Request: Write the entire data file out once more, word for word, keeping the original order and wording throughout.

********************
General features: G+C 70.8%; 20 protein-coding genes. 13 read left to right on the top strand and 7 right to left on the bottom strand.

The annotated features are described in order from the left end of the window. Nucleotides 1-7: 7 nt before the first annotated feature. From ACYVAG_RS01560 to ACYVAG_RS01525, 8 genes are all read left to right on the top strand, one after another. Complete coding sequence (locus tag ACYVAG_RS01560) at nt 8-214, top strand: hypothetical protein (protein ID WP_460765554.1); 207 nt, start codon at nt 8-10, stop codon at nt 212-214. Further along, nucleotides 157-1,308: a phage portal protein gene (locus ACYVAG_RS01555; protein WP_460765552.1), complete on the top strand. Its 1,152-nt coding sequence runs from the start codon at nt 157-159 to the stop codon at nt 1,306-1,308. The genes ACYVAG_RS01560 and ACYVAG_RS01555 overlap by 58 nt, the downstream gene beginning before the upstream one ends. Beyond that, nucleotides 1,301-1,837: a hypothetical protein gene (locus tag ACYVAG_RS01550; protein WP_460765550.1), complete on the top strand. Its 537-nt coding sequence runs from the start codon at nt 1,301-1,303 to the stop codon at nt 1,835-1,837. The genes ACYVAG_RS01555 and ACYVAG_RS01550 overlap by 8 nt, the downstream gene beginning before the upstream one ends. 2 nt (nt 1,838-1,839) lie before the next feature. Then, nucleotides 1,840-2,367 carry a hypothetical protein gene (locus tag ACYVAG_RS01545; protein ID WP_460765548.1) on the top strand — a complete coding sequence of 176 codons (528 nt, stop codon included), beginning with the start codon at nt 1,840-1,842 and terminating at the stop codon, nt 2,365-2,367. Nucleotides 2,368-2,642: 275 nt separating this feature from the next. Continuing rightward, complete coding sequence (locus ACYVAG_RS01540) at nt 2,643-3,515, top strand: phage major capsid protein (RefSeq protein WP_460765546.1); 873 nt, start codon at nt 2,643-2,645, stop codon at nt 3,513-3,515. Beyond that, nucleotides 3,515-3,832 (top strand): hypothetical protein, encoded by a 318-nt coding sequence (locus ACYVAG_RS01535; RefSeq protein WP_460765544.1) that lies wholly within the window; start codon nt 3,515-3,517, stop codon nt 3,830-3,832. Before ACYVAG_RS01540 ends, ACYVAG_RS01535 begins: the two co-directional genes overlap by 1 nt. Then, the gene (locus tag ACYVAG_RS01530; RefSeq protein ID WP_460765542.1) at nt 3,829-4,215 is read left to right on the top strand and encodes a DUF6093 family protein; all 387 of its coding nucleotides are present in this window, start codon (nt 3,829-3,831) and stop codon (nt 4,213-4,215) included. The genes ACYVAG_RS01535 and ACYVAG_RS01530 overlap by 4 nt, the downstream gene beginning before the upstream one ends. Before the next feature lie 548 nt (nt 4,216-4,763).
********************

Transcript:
General features: G+C 70.8%; 20 protein-coding genes. 13 read left to right on the top strand and 7 right to left on the bottom strand.

The annotated features are described in order from the left end of the window. Nucleotides 1-7: 7 nt before the first annotated feature. From ACYVAG_RS01560 to ACYVAG_RS01525, 8 genes are all read left to right on the top strand, one after another. Complete coding sequence (locus tag ACYVAG_RS01560) at nt 8-214, top strand: hypothetical protein (protein ID WP_460765554.1); 207 nt, start codon at nt 8-10, stop codon at nt 212-214. Further along, nucleotides 157-1,308: a phage portal protein gene (locus ACYVAG_RS01555; protein WP_460765552.1), complete on the top strand. Its 1,152-nt coding sequence runs from the start codon at nt 157-159 to the stop codon at nt 1,306-1,308. The genes ACYVAG_RS01560 and ACYVAG_RS01555 overlap by 58 nt, the downstream gene beginning before the upstream one ends. Beyond that, nucleotides 1,301-1,837: a hypothetical protein gene (locus tag ACYVAG_RS01550; protein WP_460765550.1), complete on the top strand. Its 537-nt coding sequence runs from the start codon at nt 1,301-1,303 to the stop codon at nt 1,835-1,837. The genes ACYVAG_RS01555 and ACYVAG_RS01550 overlap by 8 nt, the downstream gene beginning before the upstream one ends. 2 nt (nt 1,838-1,839) lie before the next feature. Then, nucleotides 1,840-2,367 carry a hypothetical protein gene (locus tag ACYVAG_RS01545; protein ID WP_460765548.1) on the top strand — a complete coding sequence of 176 codons (528 nt, stop codon included), beginning with the start codon at nt 1,840-1,842 and terminating at the stop codon, nt 2,365-2,367. Nucleotides 2,368-2,642: 275 nt separating this feature from the next. Continuing rightward, complete coding sequence (locus ACYVAG_RS01540) at nt 2,643-3,515, top strand: phage major capsid protein (RefSeq protein WP_460765546.1); 873 nt, start codon at nt 2,643-2,645, stop codon at nt 3,513-3,515. Beyond that, nucleotides 3,515-3,832 (top strand): hypothetical protein, encoded by a 318-nt coding sequence (locus ACYVAG_RS01535; RefSeq protein WP_460765544.1) that lies wholly within the window; start codon nt 3,515-3,517, stop codon nt 3,830-3,832. Before ACYVAG_RS01540 ends, ACYVAG_RS01535 begins: the two co-directional genes overlap by 1 nt. Then, the gene (locus tag ACYVAG_RS01530; RefSeq protein ID WP_460765542.1) at nt 3,829-4,215 is read left to right on the top strand and encodes a DUF6093 family protein; all 387 of its coding nucleotides are present in this window, start codon (nt 3,829-3,831) and stop codon (nt 4,213-4,215) included. The genes ACYVAG_RS01535 and ACYVAG_RS01530 overlap by 4 nt, the downstream gene beginning before the upstream one ends. Before the next feature lie 548 nt (nt 4,216-4,763).